A Beginner's Guide to Cordyceps

A Beginner's Guide to Cordyceps

Latin name: Cordyceps sinensis Origin: Cordyceps are native to the Tibetan Plateau (Tibet, Qinghai, West-Sichuan, SW-Gansu & NW Yunnan), and the Himalayas (India, Nepal, Bhutan) 
Alternative names:
Caterpillar Fungus/Mushroom
Himalayan Viagra
Yatsa Gunbu
Keera Jhar
Dong Chong Xia Cao meaning "Winter Worm
Summer Grass" in Chinese
Parts used: Mycelium and stroma (fungal fruit body)


Immune System

Alongside other medicinal mushrooms, Cordyceps is a powerful immune booster. It stimulates the immune system by increasing the number and boosting the activity of natural killer cells (a type of white blood cell), which protect the body from viruses and bacteria. A recent study showed that Cordyceps increased the levels of these cells by 74% in healthy individuals. A number of polysaccharides found in Cordyceps are also believed to play an important role in enhancing the immune system by increasing its defensive power.

Respiratory System

Discovered by the Yak herders of Tibet, Cordyceps has since been found to enhance cells’ ability to utilise oxygen, thus assisting the herders at high altitudes where oxygen is in shorter supply. This effect is thought to protect the lungs, make it easier to breathe and improve respiratory function in general. Extensive studies in humans have proven it useful for; bronchitis, asthma, coughs and emphysema.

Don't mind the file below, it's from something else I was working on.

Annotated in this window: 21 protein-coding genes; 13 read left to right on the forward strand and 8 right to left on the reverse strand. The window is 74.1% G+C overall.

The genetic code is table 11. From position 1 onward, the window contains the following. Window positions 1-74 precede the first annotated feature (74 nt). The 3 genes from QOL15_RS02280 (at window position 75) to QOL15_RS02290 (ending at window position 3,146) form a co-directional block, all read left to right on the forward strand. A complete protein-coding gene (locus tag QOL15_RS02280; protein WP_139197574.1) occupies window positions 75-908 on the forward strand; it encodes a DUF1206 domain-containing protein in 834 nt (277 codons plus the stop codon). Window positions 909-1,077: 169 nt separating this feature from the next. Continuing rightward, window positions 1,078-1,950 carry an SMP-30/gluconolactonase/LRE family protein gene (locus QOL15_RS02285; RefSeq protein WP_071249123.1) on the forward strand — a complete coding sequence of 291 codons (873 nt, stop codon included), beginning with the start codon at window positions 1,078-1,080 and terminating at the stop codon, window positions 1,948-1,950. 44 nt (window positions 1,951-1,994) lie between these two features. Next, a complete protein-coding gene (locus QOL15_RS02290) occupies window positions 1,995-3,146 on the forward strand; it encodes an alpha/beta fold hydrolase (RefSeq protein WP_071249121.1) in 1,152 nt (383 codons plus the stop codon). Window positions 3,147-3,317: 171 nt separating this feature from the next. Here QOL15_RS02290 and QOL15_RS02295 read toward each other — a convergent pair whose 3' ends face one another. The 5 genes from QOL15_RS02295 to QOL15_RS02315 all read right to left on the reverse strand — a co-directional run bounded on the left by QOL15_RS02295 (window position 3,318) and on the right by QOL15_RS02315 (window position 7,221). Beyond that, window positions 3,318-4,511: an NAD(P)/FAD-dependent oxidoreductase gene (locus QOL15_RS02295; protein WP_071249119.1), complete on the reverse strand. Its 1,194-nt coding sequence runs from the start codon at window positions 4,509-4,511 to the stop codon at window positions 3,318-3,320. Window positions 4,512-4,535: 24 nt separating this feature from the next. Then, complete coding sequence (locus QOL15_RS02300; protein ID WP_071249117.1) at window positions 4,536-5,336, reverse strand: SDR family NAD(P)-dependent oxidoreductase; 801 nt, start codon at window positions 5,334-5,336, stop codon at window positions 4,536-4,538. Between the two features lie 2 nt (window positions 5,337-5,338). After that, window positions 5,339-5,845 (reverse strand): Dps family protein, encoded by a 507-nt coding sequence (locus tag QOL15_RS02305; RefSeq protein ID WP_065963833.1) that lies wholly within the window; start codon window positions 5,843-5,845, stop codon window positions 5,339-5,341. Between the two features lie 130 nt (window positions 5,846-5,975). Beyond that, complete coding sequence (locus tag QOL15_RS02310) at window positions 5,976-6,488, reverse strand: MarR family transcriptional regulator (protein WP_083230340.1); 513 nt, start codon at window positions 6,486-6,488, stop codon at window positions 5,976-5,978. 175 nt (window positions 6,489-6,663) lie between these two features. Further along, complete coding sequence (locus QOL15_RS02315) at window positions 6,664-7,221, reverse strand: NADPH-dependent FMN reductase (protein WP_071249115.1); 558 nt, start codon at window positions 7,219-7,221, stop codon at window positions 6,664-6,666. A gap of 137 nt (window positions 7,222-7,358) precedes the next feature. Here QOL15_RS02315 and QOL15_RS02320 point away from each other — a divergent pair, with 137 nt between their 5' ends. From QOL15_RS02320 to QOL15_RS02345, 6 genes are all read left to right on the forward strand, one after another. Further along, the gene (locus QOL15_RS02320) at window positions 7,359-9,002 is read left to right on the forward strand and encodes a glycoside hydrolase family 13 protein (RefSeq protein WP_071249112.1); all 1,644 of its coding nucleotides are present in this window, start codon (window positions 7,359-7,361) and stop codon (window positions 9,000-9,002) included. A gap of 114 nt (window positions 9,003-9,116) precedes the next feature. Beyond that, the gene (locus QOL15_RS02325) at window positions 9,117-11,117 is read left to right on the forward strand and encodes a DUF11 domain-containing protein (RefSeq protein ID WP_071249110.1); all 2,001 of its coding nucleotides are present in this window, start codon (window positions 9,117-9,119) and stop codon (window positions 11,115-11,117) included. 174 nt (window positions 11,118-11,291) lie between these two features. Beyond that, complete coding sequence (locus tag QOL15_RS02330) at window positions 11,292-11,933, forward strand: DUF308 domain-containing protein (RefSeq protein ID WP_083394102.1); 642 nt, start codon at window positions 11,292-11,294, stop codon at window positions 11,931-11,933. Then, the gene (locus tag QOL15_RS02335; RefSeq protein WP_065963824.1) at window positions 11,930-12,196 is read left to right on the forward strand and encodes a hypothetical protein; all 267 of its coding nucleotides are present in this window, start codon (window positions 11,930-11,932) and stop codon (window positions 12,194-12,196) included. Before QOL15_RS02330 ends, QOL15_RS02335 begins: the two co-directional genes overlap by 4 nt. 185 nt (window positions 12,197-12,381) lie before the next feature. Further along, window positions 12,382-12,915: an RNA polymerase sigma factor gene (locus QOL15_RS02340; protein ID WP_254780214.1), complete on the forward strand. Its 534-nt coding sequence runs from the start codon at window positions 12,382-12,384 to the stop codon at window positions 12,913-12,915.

Enhances Athletic Performance

Another benefit of increasing the cells’ ability to utilise oxygen is the effect it has on athletic performance. This was famously seen at the 1993 Chinese National Games, where the Women’s Field and Track team broke 9 world records – not just by a little bit but by startling amounts! The governing sports authorities suspected some performance enhancing drugs had been used, however it was freely admitted by the coach that the secret to their success was the Cordyceps he had been giving the team. Recent research has confirmed that Cordyceps usage also increases cellular ATP levels, the molecule that actually releases energy into the cell. The double effect of the increased ATP and better oxygen utilisation go hand in hand to increase energy and stamina, giving more fuel to burn and more oxygen to burn it with.